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Discussion Starter #1
Seems like the proposed CPP changes could have an annual benefit of $1769 to me. That’s if I delay taking CPP until age 70, which I am inclined to do.

Here’s my situation:
Age 65.9; retired 4 years ago (no CPP contributions for the past 4 years); had maximum CPP contributions for my 40 years of employment.

I tried the online CPP calculator; doesn’t work. I also phoned CPP for CPP projections; but their model, which I duplicated, is very simplistic. It didn’t project annual CPP increases or factor in dropout. So I built my own.

Is my analysis is correct? Is there a CPP calculation methodology source?
Here’s my spreadsheet:
http://dl.dropbox.com/u/2116412/CPP_fred_1.xls

Proposed CPP Changes:
The late pension augmentation would be gradually increased to 0.7% per month.....
Increase the general drop-out to 17 percent.....
http://www.fin.gc.ca/n08/data/09-051_1-eng.asp

Thanks
 

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Have you calculated the opportunity cost of the monies *not* received from now to age 70?

The program is designed to be neutral with respect to the age at which you take it.

(Disclaimer: I haven't run any projections using the new rules which are not yet in effect.)

Sorry I can't be of more help.
 

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I was asking OP (fred123). Because if he has a pension, odds are it has coordination of benefits with CPP, which considerably changes the math on when to take CPP.
 

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Discussion Starter #7
I ran financial scenarios to determine when to initiate CPP and RRIFs last year and I am preparing to update / run these projections again. I want to use the updated/proposed CPP projections.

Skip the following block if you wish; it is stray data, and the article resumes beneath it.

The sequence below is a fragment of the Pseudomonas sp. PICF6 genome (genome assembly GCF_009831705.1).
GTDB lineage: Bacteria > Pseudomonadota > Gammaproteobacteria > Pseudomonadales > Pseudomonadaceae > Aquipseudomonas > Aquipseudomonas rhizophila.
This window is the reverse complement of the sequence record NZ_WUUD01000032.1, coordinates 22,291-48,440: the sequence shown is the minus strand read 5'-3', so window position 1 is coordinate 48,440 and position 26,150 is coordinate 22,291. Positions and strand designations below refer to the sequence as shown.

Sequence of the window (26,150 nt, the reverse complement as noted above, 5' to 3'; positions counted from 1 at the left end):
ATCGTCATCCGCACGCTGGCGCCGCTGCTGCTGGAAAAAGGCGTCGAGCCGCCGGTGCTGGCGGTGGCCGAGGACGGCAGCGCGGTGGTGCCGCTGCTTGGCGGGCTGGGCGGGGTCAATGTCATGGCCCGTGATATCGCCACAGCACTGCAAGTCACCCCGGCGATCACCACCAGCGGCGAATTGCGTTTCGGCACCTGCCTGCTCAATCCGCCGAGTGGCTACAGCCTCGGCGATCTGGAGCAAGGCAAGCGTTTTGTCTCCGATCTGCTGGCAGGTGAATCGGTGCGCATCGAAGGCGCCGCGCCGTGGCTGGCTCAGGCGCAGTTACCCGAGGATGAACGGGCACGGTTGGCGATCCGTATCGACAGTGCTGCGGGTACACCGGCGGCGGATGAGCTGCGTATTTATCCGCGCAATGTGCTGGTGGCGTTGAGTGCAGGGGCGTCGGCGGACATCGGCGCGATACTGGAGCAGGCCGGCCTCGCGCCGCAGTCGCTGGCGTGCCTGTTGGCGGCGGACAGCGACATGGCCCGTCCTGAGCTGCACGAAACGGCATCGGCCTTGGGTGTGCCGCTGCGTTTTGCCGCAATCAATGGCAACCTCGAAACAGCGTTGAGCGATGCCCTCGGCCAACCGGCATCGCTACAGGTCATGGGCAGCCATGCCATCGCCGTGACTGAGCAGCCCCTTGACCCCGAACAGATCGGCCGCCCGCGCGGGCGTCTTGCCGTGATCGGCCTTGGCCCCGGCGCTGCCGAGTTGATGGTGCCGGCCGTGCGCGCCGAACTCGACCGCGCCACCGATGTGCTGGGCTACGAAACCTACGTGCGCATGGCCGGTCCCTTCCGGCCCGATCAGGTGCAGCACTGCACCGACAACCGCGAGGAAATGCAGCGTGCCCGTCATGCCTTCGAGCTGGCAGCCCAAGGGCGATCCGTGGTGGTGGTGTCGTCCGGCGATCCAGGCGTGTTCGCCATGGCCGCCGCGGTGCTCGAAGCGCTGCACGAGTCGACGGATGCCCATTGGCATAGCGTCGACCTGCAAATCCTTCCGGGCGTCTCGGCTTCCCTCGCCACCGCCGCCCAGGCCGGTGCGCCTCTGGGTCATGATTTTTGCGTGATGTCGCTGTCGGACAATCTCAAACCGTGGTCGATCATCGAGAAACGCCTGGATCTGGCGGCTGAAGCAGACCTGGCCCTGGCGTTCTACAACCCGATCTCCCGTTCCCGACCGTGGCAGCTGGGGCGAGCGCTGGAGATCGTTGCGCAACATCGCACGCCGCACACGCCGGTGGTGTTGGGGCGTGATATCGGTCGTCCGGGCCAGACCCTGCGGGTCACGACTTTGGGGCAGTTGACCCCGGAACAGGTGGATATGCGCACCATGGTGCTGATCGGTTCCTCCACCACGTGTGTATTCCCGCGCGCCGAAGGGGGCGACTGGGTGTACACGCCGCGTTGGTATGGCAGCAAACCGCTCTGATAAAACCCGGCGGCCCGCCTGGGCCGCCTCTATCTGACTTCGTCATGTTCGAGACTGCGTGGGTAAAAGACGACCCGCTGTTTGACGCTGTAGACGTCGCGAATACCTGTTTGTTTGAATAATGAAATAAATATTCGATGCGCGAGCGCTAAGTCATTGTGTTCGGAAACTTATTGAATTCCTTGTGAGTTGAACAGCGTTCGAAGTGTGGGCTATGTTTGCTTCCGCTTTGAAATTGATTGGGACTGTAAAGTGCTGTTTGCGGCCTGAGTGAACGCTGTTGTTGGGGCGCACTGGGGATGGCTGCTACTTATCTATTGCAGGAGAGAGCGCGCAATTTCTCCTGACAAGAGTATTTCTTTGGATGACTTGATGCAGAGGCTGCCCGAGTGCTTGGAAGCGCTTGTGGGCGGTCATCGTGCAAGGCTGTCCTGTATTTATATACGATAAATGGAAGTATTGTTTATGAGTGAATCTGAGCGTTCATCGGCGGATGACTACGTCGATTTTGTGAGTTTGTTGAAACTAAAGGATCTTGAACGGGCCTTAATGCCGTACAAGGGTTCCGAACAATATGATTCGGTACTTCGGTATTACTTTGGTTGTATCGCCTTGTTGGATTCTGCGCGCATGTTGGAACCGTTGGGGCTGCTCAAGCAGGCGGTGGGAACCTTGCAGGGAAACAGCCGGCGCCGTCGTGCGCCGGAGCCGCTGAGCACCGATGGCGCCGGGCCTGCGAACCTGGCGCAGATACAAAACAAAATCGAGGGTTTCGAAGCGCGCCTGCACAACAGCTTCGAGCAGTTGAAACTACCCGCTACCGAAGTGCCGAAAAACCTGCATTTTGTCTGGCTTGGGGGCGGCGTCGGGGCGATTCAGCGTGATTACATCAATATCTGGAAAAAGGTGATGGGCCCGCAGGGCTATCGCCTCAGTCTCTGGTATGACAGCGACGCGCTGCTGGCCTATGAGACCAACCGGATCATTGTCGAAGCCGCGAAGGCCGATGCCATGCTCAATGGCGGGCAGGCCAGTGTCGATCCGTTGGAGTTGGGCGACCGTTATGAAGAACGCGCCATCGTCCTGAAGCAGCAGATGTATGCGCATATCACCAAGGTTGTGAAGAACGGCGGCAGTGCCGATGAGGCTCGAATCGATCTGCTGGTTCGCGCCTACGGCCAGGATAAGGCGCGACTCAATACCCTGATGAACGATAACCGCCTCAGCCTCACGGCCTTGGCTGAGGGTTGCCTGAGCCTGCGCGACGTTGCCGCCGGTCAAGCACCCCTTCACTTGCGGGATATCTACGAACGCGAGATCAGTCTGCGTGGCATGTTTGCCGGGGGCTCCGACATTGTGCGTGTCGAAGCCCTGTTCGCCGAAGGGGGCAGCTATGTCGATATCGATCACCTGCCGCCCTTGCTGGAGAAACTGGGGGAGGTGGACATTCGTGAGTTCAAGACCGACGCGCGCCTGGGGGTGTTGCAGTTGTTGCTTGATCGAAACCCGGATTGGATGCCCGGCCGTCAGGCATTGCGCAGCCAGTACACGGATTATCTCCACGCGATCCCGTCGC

We have RRSPs (as well as non-registered assets) but no pension (other than OAS, CPP).

One of the factors in the ‘when to take CPP decision’ is GIS. We (spouse and I) qualify for $390 / mo. (combined) GIS. If I take CPP, we lose that $390/mo. My CPP amount would be $985 /mo.

Another decision is when to initiate our RRIFs. I ran scenarios comparing taking an RRIF at age 65 vs. RRIF at 71. The estate crossover was age 80; <80 the estate with RRIF 65 was higher, >80 the estate with RRIF 71 was higher. However, the difference in estate values between RRIF 65 and RRIF 71 was never more than +- 1.5% up to age 93. So it was pretty much a wash (RRIF 65 vs. RRIF 71).
 

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One of the factors in the ‘when to take CPP decision’ is GIS. We (spouse and I) qualify for $390 / mo. (combined) GIS. If I take CPP, we lose that $390/mo. My CPP amount would be $985 /mo.

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You point out an interesting anomaly in the GIS rules that you can make yourself eligible by deliberately refusing to take your pension or RRIF withdrawals until age 71. You must be an oddity, because most people qualifying for GIS would need the cash flow of any pension money they can get.

I also don't see how you are money ahead by turning down $595/month in income for 5 years ($985-$390). What do you plan to live on for the next 5 years while you deliberately keep yourself below the poverty line? Something doesn't add up.
 

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Here are two runs, one invoking CPP at 65 and the other opting for CPP at 70.
(In order to make GIS even remotely show its head, I had to reduce our 65 year old's RRSP to $60,000. )

The result.... taking CPP at 65 solves the 'die-broke at 95' projection at $20,729... taking CPP at 70 solves at $20,562. $167 after tax per year advantage for taking CPP at 65....

Hey, every little $167 helps.

CPP at 65
CPP at 70
 

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Discussion Starter #10
(Re-send)

Here is a simplified CPP 65/70 (actually 65/69) scenario more representative of my situation.

RRSP $500K
Non Reg $200K
RoR 5%

I didn’t run the die broke scenarios. If I can’t take it with me, I’m not going.

With the current CPP rules, estate crossover occurs at age 82; with the proposed rules, age 78.

http://dl.dropbox.com/u/2116412/CPP65_CPP70.xls
 
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